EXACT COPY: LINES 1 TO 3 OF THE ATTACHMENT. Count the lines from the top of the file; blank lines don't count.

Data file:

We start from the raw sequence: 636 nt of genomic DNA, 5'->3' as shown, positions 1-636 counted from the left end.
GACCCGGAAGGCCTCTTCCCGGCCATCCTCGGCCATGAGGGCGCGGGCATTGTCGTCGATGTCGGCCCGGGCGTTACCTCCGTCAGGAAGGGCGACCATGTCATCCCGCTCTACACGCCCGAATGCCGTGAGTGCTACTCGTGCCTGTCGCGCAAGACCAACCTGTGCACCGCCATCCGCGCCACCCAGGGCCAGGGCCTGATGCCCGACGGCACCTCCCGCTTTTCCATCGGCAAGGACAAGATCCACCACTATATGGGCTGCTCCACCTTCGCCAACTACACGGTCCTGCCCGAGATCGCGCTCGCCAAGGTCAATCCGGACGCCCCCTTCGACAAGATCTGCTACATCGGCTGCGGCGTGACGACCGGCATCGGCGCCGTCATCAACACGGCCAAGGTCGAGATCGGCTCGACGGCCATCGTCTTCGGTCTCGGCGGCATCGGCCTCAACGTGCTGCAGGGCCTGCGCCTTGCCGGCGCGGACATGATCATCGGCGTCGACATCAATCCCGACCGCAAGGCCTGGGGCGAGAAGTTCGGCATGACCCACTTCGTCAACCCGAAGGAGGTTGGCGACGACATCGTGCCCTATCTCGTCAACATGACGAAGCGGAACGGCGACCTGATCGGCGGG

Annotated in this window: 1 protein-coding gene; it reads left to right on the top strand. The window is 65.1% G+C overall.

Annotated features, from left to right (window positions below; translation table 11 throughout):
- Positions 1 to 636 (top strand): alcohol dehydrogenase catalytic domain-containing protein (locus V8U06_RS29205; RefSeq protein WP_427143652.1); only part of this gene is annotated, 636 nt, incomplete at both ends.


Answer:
We start from the raw sequence: 636 nt of genomic DNA, 5'->3' as shown, positions 1-636 counted from the left end.
GACCCGGAAGGCCTCTTCCCGGCCATCCTCGGCCATGAGGGCGCGGGCATTGTCGTCGATGTCGGCCCGGGCGTTACCTCCGTCAGGAAGGGCGACCATGTCATCCCGCTCTACACGCCCGAATGCCGTGAGTGCTACTCGTGCCTGTCGCGCAAGACCAACCTGTGCACCGCCATCCGCGCCACCCAGGGCCAGGGCCTGATGCCCGACGGCACCTCCCGCTTTTCCATCGGCAAGGACAAGATCCACCACTATATGGGCTGCTCCACCTTCGCCAACTACACGGTCCTGCCCGAGATCGCGCTCGCCAAGGTCAATCCGGACGCCCCCTTCGACAAGATCTGCTACATCGGCTGCGGCGTGACGACCGGCATCGGCGCCGTCATCAACACGGCCAAGGTCGAGATCGGCTCGACGGCCATCGTCTTCGGTCTCGGCGGCATCGGCCTCAACGTGCTGCAGGGCCTGCGCCTTGCCGGCGCGGACATGATCATCGGCGTCGACATCAATCCCGACCGCAAGGCCTGGGGCGAGAAGTTCGGCATGACCCACTTCGTCAACCCGAAGGAGGTTGGCGACGACATCGTGCCCTATCTCGTCAACATGACGAAGCGGAACGGCGACCTGATCGGCGGG

Annotated in this window: 1 protein-coding gene; it reads left to right on the top strand. The window is 65.1% G+C overall.